What’s your favourite…

Novel about motherhood: I’m going to cheat and mention two that I’ve read recently:

The first is Francesca Jakobi’s Bitter. I thought this was a wonderful exploration of motherhood when it’s difficult. How or why it goes wrong and how painful that can be.

The second is Emma Robinson’s The Undercover Mother. This is completely different, a light-hearted look at a pregnant woman preparing for motherhood and struggling or resisting some of the changes that are taking place (I remember that well).   

Thing about being a mum: Oof. Well, it’s not the responsibility or the washing. It must be the gorgeousness of my kids. I find them fascinating. You should hear me and my husband going on about them (no, you shouldn’t).  

Thing about being a writer: I just love it. Creating new worlds, putting together all the words, shaping them, editing them, hating them, then liking them again. It’s fabulous to hold the final product – the story - in your hands and I like the way it’s both very solitary – at the beginning – but then very much a team effort later on. It’s really the best of both worlds. Plus doing stuff like this interview is a huge privilege. Every day I thank my lucky stars.

Lizzie’s latest book, When I Was Yours, is released on 16 April. You can also keep up to date with Lizzie’s news by following her on Twitter.

You can order my debut, THE RIVAL, hereUNFOLLOW ME will be published in June.

Our tiny 70s bathroom makeover


Ohhh this feels like a real trip down memory lane - to be blogging about interiors again! I thought it was a time to switch it up from the endless chat about writing/parenting, so here we are: the first in what I hope will be a series of posts all about our house renovation.

Now, nearly three years ago, when we first moved into our 70s house in suburbia, I did a little house tour post. You can see it here. I ended it by saying I was definitely going to do some posts on what we did to the house soon. Sorry! But better late than never huh?

Anyway, if you follow my Instagram you might know that last year we did a massive building project. We moved out to my parents’ for ten weeks and basically gutted nearly the entire house, adding a small extension on the back. It was one of those ‘we should build an extension’ jobs that just grew and grew, until the next thing we knew we were rewiring, replumbing and had two new bathrooms and a new kitchen and a brand new patio that might just be my favourite thing ever.

I really want to get the house professionally photographed, but I’ll be honest - I can’t see myself getting around to it anytime soon. So, before I forget everything we did, I thought I’d do a little series of posts on each of the rooms we had redone. And for no particular reason, I thought I’d start with the bathroom. I apologise in advance for the bad photos - my sister (professional photographer) will be disgusted I’m sure. It’s really hard to photograph white rooms without the light levels going mental, so bear with me please!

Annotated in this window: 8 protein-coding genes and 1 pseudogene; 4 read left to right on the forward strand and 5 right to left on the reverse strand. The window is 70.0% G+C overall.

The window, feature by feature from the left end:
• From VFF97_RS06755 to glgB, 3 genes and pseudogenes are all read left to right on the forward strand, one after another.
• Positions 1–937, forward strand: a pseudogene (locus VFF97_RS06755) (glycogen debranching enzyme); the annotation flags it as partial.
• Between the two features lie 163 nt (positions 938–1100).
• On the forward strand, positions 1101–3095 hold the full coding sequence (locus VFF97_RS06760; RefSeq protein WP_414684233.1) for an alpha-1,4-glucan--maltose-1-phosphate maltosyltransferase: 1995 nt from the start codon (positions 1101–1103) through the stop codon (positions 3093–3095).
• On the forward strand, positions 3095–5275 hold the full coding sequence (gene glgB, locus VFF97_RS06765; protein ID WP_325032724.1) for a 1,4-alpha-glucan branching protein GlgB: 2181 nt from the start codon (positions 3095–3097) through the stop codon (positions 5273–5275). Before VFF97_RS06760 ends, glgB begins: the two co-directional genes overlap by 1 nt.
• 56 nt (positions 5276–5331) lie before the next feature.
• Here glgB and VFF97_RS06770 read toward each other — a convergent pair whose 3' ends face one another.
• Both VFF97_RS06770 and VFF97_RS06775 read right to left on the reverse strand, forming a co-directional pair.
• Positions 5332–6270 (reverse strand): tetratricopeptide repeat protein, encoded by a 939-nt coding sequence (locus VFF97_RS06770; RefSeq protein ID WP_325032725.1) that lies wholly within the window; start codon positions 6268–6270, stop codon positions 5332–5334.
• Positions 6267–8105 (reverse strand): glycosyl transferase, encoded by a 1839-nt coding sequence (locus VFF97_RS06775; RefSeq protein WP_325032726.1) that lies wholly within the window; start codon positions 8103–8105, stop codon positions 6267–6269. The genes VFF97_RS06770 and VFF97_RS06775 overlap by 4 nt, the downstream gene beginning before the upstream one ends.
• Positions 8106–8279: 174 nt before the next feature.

Now, I know 70s houses aren’t to everyone’s tastes, but we are massive fans. We love the huge amount of light you get in every room, the generous proportions, internal windows, decent-sized hallways and the fact that they generally flow really well. But there’s one thing about 70s houses I don’t like - and that’s the tiny bathrooms. I say bathrooms, but we only have one bathroom upstairs, and that’s also a bit of a downside, as we have four bedrooms. We discussed trying to squeeze an ensuite in somewhere, but I actually hate ensuites (who wants to listen to your partner on the bog while you’re lying next door in bed?) and in the end the hassle just didn’t seem to be worth it. Every house has a compromise right? And the small family bathroom definitely is it in ours. Because I love everything else to bits!


This is the only ‘before’ picture I have of the bathroom, and it’s one of the estate agent pictures from when we bought the house. There was nothing wrong with the bathroom, per se (it was euphemistically described as a ‘luxury’ bathroom in the sales details). But it was so utterly boring and lacking in any kind of character. I don’t know why people don’t have a bit more fun with their bathrooms. They don’t have to be completely dull you know! I hated the shower pump being exposed too - it was a nightmare to keep clean.

Anyway, one of the good things about this room is the huge window above the basin (you can’t really see it in the photo above). We have an unusually shaped roof (and no loft) so the ceilings in the upstairs rooms go right up to the roof. The trouble with this high window is that you can’t reach it unless you’re 7ft tall, so the lady who owned the place before us had fashioned this rope pulley system in order to open and close it, which hung down in front of the basin most of the time. It was my number one priority to get rid of this damn rope, so after much research we discovered what we needed was an electric actuator, the type usually used in greenhouses (!). It doesn’t look too pretty, but at least we can now open and shut the bathroom window using a simple electric toggle switch.


Other than that, our biggest priority was storage. There was hardly any in the bathroom as it was - just that poxy cupboard under the basin. So we decided to hide all the plumbing by building a false wall and above that, creating a mirrored cabinet the entire width of the wall, providing loads of storage. We also removed the old water tank when we had the house replumbed (we fitted a new combi boiler) which meant we gained a huge storage cupboard on the top left of the bathroom - this is basically our only loft space, and now houses all our luggage!